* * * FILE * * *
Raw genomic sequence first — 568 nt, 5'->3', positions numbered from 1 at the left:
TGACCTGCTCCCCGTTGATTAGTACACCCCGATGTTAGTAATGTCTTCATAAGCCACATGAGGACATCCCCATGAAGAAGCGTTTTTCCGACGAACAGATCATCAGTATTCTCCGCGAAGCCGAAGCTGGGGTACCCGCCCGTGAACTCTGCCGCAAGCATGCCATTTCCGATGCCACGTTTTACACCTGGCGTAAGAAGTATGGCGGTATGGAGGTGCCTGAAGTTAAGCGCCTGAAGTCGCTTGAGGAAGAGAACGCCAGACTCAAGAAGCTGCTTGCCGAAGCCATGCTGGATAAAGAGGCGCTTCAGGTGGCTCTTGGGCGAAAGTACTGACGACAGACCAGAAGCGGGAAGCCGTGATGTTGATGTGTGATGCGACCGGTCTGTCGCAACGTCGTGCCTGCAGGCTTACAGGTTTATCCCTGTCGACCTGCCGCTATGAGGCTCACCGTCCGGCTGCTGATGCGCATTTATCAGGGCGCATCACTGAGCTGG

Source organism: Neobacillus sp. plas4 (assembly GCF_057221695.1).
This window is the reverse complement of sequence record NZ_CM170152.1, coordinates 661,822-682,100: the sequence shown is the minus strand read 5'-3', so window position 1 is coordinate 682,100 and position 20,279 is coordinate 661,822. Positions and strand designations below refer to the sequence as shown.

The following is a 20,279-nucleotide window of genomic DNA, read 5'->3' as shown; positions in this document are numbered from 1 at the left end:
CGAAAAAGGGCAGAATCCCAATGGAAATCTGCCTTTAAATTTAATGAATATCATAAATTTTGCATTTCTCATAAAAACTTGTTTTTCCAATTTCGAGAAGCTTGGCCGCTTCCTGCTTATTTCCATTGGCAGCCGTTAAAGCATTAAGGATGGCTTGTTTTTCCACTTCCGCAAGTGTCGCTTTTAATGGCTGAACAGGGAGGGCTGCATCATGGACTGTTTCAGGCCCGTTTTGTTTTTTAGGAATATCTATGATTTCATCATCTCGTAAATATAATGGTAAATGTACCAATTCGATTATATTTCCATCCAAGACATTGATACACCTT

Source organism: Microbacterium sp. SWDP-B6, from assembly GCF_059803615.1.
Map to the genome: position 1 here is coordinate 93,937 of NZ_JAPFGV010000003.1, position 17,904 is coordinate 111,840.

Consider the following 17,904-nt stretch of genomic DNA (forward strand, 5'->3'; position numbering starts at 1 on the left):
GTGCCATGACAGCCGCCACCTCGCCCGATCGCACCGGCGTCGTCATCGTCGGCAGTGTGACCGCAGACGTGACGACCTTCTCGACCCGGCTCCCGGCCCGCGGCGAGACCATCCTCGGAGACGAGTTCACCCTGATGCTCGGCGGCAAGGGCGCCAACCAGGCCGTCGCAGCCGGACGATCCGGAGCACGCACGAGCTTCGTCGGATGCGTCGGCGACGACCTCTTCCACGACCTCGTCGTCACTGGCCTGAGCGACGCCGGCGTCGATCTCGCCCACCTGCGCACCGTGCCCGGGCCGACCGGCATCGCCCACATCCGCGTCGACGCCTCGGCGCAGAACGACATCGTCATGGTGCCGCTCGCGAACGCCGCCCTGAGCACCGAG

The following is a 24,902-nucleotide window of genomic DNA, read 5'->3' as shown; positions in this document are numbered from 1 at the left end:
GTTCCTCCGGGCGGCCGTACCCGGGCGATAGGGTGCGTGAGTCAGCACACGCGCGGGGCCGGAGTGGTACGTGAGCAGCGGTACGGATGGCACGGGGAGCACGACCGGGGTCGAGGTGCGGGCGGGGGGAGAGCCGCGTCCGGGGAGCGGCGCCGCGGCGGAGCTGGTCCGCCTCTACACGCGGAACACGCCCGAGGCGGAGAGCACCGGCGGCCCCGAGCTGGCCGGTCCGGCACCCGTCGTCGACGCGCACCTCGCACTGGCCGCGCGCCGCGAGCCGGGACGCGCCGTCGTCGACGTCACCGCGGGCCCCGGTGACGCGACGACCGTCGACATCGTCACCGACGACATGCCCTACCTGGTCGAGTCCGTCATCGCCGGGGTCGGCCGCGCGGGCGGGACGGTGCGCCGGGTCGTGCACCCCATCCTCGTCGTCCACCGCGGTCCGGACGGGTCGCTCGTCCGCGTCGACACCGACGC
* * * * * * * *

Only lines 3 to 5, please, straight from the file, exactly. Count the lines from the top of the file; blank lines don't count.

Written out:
Source organism: Neobacillus sp. plas4 (assembly GCF_057221695.1).
This window is the reverse complement of sequence record NZ_CM170152.1, coordinates 661,822-682,100: the sequence shown is the minus strand read 5'-3', so window position 1 is coordinate 682,100 and position 20,279 is coordinate 661,822. Positions and strand designations below refer to the sequence as shown.

The following is a 20,279-nucleotide window of genomic DNA, read 5'->3' as shown; positions in this document are numbered from 1 at the left end: